About Me

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I'm the co-host of THIS IS ROCK 'N' ROLL RADIO with Dana & Carl (Sunday nights, 9 to Midnight Eastern, www.westcottradio.org).  As a freelance writer, I contributed to Goldmine magazine from 1986-2006, wrote liner notes for Rhino Records' compilation CD Poptopia!  Power Pop Classics Of The '90s, and for releases by The Flashcubes, The Finkers, Screen Test, 1.4.5., and Jack "Penetrator" Lipton.  I contributed to the books Bubblegum Music Is The Naked Truth, Shake Some Action, Lost In The Grooves, and MusicHound Rock, and to DISCoveries, Amazing Heroes, The Comics Buyer's Guide, Yeah Yeah Yeah, Comics Collector, The Buffalo News, and The Syracuse New Times.  I also wrote the liner notes for the three THIS IS ROCK 'N' ROLL RADIO compilation CDs, because, well, who could stop me?  My standing offer to write liner notes for a Bay City Rollers compilation has remained criminally ignored.  Still intend to write and sell a Batman story someday.

Wednesday, April 12, 2017

THE LONG RYDERS ANTHOLOGY by The Long Ryders

My review of The Long Ryders Anthology appeared in the April 23, 1999 issue of Goldmine.



THE LONG RYDERS
The Long Ryders Anthology
PolyGram Chronicles (314 558 280-2)

Like many a band before them, The Long Ryders were done in by that demon alcohol. Not in the sense that any of its bandmembers succumbed to overindulgence, but in the sense that a TV commercial the group did for Miller Beer in the mid '80s effectively torpedoed their perceived credibility in the shallow, callous eyes of the image-conscious indie rock scene. The group never made it big and eventually broke up.

Okay, it probably wasn't really as simple as that. But, whatever the reason, it's a shame that The Long Ryders never achieved their due, because this band should have been huge. Formed by a pair of refugees from L.A. retro-'60s punks The Unclaimed, The Long Ryders were perhaps the first post-punk rock 'n' roll band to establish an overt link with traditional country roots, channeled partially (not totally) through Gram Parsons' work with The Byrds in the '60s. The Long Ryders were, furthermore, an incredible band, always willing to acknowledge their roots but never content to limit themselves to the role of mere revivalists.

This two-disc set performs the public service of returning The Long Ryders to domestic retail shelves, anthologizing the group's short career for the benefit of all Americans (and others, too). The set begins with all five tracks from the group's 1983 debut EP. 10-5-60, commencing with the savage punk of its title tune. From there, the wyld ryde is on, running through selections from throughout the group's recorded legacy, bolstered by scattered demo versions, previously-unreleased covers of Bob Dylan ("Masters Of War") and The Flamin' Groovies ("I Can't Hide"), a tune from a Christmas flexi-disc, non-LP B-sides, and a live version of Neil Young's "Prisoners Of Rock 'n' Roll" that provides the set with an appropriate coda.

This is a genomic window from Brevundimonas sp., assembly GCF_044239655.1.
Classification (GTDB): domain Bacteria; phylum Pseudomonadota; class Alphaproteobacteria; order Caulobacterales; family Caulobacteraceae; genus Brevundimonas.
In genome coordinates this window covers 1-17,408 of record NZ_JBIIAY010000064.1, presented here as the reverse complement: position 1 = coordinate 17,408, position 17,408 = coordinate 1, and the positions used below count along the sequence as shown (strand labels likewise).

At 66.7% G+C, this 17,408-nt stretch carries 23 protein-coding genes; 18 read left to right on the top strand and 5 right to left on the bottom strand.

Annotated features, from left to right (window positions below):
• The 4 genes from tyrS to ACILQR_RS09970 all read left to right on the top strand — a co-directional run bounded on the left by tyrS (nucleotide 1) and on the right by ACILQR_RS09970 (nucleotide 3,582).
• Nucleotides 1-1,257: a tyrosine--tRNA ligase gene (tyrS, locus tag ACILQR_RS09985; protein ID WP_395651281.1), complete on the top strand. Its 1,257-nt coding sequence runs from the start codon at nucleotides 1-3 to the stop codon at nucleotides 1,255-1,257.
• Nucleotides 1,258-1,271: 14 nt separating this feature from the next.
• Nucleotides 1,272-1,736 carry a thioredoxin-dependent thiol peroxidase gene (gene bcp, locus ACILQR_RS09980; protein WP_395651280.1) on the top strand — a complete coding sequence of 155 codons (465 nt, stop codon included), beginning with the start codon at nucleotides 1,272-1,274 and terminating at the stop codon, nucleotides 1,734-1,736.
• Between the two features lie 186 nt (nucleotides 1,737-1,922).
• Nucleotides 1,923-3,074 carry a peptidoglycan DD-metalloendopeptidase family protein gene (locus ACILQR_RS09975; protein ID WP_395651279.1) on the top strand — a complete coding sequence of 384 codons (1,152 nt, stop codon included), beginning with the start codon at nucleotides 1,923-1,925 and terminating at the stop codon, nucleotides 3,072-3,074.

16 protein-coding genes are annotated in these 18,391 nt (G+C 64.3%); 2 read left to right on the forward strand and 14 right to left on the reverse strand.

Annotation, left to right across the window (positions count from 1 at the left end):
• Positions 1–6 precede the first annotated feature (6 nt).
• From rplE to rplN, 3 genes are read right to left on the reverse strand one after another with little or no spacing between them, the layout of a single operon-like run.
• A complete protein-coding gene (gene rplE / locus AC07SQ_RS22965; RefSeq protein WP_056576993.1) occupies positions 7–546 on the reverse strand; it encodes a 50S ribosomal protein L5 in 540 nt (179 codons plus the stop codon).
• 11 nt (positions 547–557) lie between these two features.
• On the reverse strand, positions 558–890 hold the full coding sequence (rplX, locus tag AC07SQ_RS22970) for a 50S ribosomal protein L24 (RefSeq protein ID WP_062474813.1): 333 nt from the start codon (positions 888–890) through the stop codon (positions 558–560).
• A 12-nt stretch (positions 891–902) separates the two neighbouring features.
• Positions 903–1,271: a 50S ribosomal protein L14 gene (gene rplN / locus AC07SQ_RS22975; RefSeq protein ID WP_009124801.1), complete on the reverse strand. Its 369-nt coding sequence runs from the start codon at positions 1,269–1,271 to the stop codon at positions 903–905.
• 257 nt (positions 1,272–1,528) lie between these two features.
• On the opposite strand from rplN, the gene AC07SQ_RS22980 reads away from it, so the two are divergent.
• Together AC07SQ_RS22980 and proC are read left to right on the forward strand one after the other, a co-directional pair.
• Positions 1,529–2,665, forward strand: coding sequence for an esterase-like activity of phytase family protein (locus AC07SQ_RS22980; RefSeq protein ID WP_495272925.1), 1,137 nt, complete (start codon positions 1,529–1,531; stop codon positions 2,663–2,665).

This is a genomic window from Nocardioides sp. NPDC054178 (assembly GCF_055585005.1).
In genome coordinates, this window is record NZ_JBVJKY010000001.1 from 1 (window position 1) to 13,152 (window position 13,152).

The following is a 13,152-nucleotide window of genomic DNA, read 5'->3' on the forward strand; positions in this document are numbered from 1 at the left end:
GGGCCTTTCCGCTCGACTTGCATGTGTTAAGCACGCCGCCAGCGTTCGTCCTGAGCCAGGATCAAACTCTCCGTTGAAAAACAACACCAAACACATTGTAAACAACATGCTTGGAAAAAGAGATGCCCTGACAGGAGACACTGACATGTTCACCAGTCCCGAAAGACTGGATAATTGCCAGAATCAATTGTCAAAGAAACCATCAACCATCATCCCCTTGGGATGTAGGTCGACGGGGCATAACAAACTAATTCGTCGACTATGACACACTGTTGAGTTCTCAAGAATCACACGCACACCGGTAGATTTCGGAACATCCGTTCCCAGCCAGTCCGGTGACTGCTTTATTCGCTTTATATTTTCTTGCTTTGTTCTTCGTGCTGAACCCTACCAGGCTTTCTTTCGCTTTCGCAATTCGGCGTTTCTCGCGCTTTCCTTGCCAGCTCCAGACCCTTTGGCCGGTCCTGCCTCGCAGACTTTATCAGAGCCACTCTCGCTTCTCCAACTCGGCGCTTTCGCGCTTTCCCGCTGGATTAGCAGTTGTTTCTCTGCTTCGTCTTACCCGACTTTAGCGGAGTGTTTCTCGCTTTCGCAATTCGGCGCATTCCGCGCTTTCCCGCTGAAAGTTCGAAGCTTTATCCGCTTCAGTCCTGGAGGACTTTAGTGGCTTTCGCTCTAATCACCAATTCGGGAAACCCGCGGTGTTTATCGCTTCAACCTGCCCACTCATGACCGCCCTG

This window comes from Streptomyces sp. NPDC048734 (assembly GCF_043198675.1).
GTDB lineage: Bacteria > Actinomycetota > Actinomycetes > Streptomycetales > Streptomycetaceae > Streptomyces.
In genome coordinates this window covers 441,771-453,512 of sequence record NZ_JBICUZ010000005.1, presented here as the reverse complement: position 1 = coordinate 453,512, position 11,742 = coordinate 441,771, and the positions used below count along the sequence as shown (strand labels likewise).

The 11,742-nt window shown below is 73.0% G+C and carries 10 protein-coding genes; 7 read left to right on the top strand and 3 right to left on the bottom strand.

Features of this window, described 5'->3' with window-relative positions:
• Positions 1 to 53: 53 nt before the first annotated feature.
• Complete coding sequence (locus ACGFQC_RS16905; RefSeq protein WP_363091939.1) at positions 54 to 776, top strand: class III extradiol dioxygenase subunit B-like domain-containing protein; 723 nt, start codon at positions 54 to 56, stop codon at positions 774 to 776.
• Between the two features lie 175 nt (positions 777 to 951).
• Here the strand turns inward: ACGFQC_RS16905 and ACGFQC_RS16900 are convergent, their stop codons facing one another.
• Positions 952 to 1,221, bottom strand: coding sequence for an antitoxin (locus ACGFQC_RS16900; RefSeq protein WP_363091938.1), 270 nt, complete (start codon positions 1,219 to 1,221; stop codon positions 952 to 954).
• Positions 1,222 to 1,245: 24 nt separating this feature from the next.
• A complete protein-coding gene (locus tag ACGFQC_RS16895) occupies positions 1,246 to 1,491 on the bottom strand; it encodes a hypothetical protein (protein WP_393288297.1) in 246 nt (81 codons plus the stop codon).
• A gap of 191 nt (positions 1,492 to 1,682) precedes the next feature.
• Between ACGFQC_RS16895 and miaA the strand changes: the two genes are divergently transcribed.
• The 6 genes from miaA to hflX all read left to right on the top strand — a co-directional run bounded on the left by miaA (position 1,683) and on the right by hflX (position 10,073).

Along the way, we're treated to a crash course in what should have been standard radio fare in the '80s. The Long Ryders' recordings project an image of a cantankerous, rebellious band with a good nature and a good heart. Tracks such as "10-5-60," "Join My Gang," "Run Dusty Run," "Mel Tillis' (via The Flying Burrito Brothers) "(Sweet) Mental Revenge," and "I Had A Dream" are rock-solid exercises, while "I'll Get Out Somehow" is straight-forward, traditional country. Selections from the group's near-breakthrough album State Of Our Union--particularly "Lights Of Downtown," "Capturing The Flag," and "Looking For Lewis And Clark" (heard here in a longer version than the original LP)--demonstrate how richly deserving of success this group was by the time of that damned beer commercial.

Tracks from the group's final album, 1987's Two Fisted Tales, are supplemented by a slew of unreleased demos from the same era. Of the demo songs, only the invigorating "Harriet Tubman's Gonna Carry Me Home" was completed and used on Two Fisted Tales, which means we've got a treasure trove of six "new" Long Ryders tunes for true believers. A lovely essay from David Fricke completes this very nice package. And here's to some enterprising label undertaking a comprehensive Long Ryders reissue program, returning each of the original albums to stores. Who's with us?

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